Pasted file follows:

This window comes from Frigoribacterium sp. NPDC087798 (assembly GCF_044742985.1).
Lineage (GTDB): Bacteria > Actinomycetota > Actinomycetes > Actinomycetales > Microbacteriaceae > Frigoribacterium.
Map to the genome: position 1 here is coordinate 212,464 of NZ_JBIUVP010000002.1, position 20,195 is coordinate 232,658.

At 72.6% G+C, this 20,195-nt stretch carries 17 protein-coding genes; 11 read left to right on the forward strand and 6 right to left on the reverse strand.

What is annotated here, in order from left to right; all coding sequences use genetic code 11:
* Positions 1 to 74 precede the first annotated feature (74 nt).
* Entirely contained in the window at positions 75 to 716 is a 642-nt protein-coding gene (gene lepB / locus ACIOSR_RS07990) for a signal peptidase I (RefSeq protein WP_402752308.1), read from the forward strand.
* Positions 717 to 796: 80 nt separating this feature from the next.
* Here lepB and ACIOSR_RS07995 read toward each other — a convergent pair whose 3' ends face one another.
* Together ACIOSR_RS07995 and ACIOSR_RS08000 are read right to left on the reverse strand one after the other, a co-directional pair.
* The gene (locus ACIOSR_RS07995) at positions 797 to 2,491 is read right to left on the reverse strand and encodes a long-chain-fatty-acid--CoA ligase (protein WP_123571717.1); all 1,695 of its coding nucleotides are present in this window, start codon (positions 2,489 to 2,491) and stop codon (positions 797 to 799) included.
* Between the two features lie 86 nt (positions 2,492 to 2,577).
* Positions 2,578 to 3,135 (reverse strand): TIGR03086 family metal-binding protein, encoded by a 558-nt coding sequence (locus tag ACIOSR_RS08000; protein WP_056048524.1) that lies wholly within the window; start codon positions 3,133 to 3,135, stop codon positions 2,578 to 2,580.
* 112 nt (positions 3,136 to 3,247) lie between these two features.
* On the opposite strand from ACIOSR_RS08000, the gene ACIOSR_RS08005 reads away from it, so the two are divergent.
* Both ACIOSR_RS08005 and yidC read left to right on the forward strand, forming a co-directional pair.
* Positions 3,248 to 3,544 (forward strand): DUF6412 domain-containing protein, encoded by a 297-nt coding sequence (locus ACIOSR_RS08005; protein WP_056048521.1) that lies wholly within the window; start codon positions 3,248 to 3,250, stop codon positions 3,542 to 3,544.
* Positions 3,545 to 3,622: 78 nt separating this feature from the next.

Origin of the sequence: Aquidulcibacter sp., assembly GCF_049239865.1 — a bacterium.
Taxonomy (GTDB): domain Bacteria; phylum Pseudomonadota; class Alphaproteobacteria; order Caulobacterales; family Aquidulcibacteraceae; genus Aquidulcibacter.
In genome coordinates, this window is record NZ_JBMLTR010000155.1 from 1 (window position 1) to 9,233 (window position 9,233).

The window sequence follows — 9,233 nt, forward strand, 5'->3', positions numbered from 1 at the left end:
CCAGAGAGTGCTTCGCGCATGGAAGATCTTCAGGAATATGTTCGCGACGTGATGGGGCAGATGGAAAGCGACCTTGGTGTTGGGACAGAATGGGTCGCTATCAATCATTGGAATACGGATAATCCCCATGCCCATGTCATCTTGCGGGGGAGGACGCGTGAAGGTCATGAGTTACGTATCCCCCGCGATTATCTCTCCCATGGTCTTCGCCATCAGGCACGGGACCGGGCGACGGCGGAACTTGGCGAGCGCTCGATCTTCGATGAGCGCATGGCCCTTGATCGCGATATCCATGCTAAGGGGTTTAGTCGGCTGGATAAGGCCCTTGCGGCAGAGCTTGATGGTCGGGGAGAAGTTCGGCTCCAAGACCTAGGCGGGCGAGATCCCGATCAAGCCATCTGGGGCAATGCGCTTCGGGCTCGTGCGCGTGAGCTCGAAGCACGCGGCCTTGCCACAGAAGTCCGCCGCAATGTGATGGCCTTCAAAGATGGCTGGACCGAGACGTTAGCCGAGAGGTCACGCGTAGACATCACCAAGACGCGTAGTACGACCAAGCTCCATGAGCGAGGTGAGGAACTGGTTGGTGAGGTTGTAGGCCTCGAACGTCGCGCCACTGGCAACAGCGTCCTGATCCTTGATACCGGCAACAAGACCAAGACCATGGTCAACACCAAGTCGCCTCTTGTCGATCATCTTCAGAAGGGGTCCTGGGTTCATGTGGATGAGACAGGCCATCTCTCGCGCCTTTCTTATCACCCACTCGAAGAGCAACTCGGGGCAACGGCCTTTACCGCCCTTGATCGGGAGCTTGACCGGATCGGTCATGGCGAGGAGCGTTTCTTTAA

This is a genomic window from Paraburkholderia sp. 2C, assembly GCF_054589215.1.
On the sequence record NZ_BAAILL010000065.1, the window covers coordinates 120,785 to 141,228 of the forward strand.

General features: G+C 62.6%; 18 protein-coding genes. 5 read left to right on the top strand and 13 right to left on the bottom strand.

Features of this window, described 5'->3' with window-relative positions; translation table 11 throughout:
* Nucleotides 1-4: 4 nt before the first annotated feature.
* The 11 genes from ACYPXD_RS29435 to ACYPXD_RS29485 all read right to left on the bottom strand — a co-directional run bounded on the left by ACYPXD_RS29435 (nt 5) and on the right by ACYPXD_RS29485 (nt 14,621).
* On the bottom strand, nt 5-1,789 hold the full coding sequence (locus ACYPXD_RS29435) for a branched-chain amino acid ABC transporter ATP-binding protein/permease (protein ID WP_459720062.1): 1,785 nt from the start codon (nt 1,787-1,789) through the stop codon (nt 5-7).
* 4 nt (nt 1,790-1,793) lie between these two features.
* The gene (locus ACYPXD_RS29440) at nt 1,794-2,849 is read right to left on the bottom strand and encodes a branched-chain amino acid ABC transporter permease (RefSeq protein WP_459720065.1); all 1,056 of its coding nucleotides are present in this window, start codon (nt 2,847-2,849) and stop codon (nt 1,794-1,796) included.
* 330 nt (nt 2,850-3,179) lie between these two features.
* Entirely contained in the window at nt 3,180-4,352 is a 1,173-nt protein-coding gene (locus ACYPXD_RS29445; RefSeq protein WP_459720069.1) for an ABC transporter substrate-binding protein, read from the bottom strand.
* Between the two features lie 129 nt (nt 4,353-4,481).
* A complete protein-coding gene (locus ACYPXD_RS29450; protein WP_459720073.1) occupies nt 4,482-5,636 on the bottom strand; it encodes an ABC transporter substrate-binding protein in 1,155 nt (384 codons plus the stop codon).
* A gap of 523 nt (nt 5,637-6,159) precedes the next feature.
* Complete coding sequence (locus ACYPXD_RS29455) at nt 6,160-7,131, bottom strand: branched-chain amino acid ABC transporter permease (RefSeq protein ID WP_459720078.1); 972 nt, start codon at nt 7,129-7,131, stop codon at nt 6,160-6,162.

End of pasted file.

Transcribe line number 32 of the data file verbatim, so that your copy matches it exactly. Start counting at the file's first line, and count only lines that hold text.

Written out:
* The gene (locus ACYPXD_RS29440) at nt 1,794-2,849 is read right to left on the bottom strand and encodes a branched-chain amino acid ABC transporter permease (RefSeq protein WP_459720065.1); all 1,056 of its coding nucleotides are present in this window, start codon (nt 2,847-2,849) and stop codon (nt 1,794-1,796) included.